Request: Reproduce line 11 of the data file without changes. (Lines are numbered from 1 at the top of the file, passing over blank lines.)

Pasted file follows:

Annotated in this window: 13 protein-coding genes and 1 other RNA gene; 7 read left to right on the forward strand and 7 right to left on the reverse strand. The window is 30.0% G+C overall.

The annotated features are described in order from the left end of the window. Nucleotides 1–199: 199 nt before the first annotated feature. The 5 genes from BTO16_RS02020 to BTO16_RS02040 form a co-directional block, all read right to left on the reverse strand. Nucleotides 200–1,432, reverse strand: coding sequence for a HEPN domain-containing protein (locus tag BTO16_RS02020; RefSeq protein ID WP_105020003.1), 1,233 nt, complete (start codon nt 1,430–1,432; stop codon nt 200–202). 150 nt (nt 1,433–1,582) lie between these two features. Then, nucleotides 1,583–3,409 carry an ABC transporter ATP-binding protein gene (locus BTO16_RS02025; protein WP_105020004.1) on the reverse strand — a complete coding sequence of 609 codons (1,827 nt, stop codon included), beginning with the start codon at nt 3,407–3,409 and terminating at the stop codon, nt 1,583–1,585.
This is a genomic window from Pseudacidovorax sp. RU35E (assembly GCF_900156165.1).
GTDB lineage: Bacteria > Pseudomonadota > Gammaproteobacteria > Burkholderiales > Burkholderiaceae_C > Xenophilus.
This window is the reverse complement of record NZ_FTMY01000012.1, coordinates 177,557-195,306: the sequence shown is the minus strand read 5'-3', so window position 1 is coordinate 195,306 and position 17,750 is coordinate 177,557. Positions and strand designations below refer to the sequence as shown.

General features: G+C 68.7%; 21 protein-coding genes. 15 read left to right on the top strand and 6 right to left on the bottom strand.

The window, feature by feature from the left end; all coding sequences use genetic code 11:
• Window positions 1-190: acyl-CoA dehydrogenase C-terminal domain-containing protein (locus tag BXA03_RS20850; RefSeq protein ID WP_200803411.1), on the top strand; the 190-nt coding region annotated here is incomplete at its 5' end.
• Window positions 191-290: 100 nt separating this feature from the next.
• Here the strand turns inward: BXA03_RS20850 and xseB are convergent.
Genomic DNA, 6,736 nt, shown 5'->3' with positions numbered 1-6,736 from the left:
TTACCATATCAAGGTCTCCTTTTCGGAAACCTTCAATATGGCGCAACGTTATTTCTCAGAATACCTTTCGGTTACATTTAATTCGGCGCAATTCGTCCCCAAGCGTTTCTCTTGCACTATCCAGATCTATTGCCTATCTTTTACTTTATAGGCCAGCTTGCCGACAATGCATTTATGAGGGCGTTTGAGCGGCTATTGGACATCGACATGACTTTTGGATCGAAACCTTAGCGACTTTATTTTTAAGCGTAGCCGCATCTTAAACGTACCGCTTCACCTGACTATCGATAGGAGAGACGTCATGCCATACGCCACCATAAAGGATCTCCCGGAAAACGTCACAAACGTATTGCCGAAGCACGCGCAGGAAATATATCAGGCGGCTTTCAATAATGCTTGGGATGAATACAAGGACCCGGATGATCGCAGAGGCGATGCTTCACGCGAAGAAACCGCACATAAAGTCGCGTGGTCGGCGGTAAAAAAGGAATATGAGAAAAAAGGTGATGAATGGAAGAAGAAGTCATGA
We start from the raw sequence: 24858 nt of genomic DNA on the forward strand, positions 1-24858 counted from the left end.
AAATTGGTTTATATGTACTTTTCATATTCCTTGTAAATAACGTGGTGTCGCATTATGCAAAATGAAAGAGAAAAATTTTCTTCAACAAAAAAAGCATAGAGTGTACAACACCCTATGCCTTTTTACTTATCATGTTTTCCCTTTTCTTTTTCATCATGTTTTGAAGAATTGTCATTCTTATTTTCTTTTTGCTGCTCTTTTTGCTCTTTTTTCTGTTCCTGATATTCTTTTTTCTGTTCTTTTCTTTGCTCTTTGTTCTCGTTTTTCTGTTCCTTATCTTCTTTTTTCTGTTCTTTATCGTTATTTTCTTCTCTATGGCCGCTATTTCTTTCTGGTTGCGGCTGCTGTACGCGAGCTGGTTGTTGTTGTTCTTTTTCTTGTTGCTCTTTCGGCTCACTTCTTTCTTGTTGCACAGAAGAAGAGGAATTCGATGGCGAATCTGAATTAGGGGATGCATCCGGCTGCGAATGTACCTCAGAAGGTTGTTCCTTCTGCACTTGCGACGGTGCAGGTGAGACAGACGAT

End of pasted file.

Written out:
Genomic DNA, 6,736 nt, shown 5'->3' with positions numbered 1-6,736 from the left: